Pixar gave us reason to doubt the legitimacy of Toy Story with its second outing in A Bug’s Life. Was Toy Story Pixar’s one-hit wonder? Is Toy Story 2 just going to ride the success of its first movie? No, Toy Story 2 is arguably as good as Toy Story.
The adventure starts to take form with Woody’s first injury. What’s interesting to note is that physical damage does not hurt these toys. This was established in Toy Story when Buzz Lightyear lost an arm. The only reason why Woody freaks out is because he believes this means Andy will not play with him or like him anymore, as he sits on the top of a book shelf waiting to be repaired. Once again, Pixar gets to the core of the human experience—it’s not the physical pain that we remember most. This makes the story all the more relatable to us.
The Pixar Moment
Woody gets stolen by some toy collector at a yard sale who tries to sell Woody, Jessie, Bullseye, and Stinky Pete the Prospector to a Japanese museum. Buzz and the gang try to rescue Woody, and along the way, we get the very nice additions of Evil Emperor Zurg and another Buzz Lightyear.
This Pixar moment really comes out of nowhere, and that is because it also serves to develop this character for the very first time: Jessie. For what it’s worth, this is my favorite Pixar song, although they don’t have very many, and I think this moment epitomizes Pixar storytelling—no dialogue, simplistic music, minimalistic styling, thematically-driven, and emotion-filled. The song is When She Loved Me, and it tells a short story about Jessie being abandoned by her owner.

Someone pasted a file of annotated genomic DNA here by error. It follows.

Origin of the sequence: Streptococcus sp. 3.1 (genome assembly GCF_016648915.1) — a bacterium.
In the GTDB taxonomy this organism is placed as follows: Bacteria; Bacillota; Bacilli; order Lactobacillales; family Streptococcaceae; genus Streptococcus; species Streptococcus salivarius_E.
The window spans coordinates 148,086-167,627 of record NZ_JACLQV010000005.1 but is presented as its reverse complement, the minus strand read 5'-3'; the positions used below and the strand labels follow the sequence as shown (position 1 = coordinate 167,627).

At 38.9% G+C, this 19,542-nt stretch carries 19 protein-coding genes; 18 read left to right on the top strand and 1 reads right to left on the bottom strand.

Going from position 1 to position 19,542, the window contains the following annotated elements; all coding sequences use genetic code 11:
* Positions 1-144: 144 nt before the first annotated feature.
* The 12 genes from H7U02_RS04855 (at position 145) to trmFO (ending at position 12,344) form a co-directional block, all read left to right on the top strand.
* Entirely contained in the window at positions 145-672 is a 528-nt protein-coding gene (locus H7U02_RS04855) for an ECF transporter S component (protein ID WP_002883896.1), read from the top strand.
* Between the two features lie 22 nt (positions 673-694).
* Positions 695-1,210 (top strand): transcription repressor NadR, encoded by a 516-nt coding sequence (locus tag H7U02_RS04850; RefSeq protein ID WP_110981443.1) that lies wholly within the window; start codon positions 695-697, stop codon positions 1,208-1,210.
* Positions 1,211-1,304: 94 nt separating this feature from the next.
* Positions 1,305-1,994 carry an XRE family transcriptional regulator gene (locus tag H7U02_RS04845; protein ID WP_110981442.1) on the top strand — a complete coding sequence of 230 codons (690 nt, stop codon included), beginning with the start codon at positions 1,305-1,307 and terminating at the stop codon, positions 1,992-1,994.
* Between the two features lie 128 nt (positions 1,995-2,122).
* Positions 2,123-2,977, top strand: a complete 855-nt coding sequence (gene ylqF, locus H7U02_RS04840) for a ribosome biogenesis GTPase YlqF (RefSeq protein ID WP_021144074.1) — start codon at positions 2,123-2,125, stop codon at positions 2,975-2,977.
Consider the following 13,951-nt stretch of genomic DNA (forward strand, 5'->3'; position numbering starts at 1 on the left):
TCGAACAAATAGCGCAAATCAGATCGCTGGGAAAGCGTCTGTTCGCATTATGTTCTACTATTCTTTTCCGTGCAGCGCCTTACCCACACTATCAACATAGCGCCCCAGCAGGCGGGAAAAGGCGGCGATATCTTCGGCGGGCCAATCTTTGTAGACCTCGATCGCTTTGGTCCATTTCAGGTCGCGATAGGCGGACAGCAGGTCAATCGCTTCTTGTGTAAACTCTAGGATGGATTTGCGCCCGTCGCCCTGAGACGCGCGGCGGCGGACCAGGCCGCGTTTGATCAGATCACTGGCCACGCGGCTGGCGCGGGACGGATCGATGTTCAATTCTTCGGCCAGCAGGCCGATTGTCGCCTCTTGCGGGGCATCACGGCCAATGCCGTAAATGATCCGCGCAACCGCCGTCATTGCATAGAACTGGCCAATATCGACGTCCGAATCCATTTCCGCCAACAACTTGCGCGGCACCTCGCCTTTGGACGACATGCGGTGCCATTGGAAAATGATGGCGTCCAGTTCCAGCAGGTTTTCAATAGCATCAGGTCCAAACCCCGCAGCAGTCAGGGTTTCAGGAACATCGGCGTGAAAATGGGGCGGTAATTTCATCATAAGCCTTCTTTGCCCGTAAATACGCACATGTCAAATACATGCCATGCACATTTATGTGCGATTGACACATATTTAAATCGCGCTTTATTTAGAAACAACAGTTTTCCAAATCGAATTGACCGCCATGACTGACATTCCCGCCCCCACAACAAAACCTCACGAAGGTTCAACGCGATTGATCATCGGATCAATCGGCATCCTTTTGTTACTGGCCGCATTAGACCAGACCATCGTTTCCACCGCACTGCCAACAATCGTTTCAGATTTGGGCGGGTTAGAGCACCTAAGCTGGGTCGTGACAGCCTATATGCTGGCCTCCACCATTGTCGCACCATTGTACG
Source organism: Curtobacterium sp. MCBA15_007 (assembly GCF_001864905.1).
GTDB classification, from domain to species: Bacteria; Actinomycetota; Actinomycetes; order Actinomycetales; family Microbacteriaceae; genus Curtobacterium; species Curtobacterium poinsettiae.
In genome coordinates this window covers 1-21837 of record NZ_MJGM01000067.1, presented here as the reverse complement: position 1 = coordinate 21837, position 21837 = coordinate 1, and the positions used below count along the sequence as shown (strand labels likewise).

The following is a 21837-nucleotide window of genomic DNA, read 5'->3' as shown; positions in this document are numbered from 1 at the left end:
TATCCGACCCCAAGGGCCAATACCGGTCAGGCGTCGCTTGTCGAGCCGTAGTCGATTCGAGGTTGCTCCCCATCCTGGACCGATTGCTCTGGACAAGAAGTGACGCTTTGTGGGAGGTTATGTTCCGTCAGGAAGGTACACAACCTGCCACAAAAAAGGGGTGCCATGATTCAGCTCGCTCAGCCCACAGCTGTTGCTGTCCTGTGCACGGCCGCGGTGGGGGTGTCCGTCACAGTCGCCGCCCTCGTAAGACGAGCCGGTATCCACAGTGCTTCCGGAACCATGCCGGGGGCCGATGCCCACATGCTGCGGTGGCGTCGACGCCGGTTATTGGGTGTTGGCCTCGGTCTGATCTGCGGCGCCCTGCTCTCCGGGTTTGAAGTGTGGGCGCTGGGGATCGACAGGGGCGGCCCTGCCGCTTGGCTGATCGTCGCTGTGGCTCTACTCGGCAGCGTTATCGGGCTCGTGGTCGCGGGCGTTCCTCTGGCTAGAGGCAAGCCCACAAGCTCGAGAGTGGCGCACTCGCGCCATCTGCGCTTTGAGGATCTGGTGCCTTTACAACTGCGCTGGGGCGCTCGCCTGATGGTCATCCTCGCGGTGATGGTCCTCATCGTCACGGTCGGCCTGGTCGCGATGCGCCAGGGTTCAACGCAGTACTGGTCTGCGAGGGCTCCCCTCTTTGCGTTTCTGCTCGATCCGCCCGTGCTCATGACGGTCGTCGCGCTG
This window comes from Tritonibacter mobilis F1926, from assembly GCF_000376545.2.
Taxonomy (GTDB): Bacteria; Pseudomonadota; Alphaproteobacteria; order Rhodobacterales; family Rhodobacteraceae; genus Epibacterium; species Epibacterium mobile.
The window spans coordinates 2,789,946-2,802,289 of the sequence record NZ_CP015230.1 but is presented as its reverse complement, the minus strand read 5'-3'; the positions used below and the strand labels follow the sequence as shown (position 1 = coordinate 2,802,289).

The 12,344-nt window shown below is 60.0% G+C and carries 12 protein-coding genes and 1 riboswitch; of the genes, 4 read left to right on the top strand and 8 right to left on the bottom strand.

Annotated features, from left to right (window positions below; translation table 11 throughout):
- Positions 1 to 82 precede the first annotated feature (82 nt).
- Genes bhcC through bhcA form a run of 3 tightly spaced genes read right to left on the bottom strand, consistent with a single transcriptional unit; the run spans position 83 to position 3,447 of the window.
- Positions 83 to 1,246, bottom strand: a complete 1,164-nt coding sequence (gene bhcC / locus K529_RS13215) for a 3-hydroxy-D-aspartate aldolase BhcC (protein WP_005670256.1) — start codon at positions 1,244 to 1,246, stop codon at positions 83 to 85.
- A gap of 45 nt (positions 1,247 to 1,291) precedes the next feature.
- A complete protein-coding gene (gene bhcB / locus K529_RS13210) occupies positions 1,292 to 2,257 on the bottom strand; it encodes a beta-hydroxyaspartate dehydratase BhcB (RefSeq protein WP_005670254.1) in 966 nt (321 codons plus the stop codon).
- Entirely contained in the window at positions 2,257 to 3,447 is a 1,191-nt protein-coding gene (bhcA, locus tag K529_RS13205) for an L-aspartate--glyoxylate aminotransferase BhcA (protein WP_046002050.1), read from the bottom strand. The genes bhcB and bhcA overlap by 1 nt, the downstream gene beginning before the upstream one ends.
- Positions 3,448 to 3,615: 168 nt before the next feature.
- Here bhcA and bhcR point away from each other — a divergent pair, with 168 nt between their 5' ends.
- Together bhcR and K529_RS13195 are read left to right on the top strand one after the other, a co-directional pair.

So why does this work? It works because it does what a sequel should do: it builds off of the original. In the first movie, we saw Woody deal with the same fears that came into fruition for Jessie, and this makes us feel extremely sympathetic for her.
By the time Buzz comes to Woody’s rescue, Woody has become friends with Jessie, Bullseye, and Stinky Pete; Woody doesn’t want to be rescued.
But Woody’s constant loyalty to the people he meets only serves to make this event believable. The real, underlying reason why Woody is set on being preserved forever in a museum is because he is confusing admiration with love. Woody thinks being loved means enclosing yourself off in a glass display and having children take your picture and watch your TV show. But is that love? Can love be achieved without the physical and emotional tearing of the body? More importantly, if you had the choice, would you rather be admired for eternity or loved for a brisk lifetime? Toy Story 2 answers all of these questions convincingly.
Toy Story 2 makes the very smart decision to make this about Woody instead of Buzz. While Buzz’s story is about accepting reality and living a life for others, Woody’s story is about accepting pain and living a life for love—just because something can hurt you doesn’t mean you should run away from it.
What makes me say this is slightly worse than the original is because it splits its time between two journeys. One journey is mainly for entertainment, and that is Buzz’s group trying to rescue Woody. The other journey is mainly for substance, developing new characters and setting up the Pixar moment. The fact that each journey has a particular function makes the movie feel a little jumpy and a little formulaic at times. While Toy Story occurred over two locations, inside Andy’s room and outside Andy’s room, there was only one journey that served as both entertainment and substance. With that said, Toy Story 2 equally explores vital human conditions.
Final Grade: A- (91%)—Pixar’s first sequel continues the tradition of brilliant screen-writing.